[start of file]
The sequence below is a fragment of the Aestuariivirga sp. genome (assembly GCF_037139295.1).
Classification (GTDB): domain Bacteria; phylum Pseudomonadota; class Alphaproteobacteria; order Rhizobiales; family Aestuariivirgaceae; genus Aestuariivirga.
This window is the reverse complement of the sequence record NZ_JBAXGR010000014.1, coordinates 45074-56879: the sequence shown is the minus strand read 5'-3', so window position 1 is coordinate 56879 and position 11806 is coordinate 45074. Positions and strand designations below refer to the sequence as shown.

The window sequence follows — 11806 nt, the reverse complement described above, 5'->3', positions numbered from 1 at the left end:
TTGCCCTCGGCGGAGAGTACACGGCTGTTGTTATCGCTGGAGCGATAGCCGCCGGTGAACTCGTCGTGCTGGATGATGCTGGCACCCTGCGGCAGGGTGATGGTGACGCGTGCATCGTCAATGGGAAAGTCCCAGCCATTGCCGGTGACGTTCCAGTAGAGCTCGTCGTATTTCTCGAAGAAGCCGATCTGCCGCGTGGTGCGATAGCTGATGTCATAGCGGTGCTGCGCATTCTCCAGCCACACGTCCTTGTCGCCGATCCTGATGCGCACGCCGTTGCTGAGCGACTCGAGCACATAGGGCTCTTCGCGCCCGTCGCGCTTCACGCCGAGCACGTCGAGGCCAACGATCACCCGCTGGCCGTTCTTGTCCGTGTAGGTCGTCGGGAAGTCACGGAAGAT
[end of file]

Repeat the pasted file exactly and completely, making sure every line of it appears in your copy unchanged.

The sequence below is a fragment of the Aestuariivirga sp. genome (assembly GCF_037139295.1).
Classification (GTDB): domain Bacteria; phylum Pseudomonadota; class Alphaproteobacteria; order Rhizobiales; family Aestuariivirgaceae; genus Aestuariivirga.
This window is the reverse complement of the sequence record NZ_JBAXGR010000014.1, coordinates 45074-56879: the sequence shown is the minus strand read 5'-3', so window position 1 is coordinate 56879 and position 11806 is coordinate 45074. Positions and strand designations below refer to the sequence as shown.

The window sequence follows — 11806 nt, the reverse complement described above, 5'->3', positions numbered from 1 at the left end:
TTGCCCTCGGCGGAGAGTACACGGCTGTTGTTATCGCTGGAGCGATAGCCGCCGGTGAACTCGTCGTGCTGGATGATGCTGGCACCCTGCGGCAGGGTGATGGTGACGCGTGCATCGTCAATGGGAAAGTCCCAGCCATTGCCGGTGACGTTCCAGTAGAGCTCGTCGTATTTCTCGAAGAAGCCGATCTGCCGCGTGGTGCGATAGCTGATGTCATAGCGGTGCTGCGCATTCTCCAGCCACACGTCCTTGTCGCCGATCCTGATGCGCACGCCGTTGCTGAGCGACTCGAGCACATAGGGCTCTTCGCGCCCGTCGCGCTTCACGCCGAGCACGTCGAGGCCAACGATCACCCGCTGGCCGTTCTTGTCCGTGTAGGTCGTCGGGAAGTCACGGAAGAT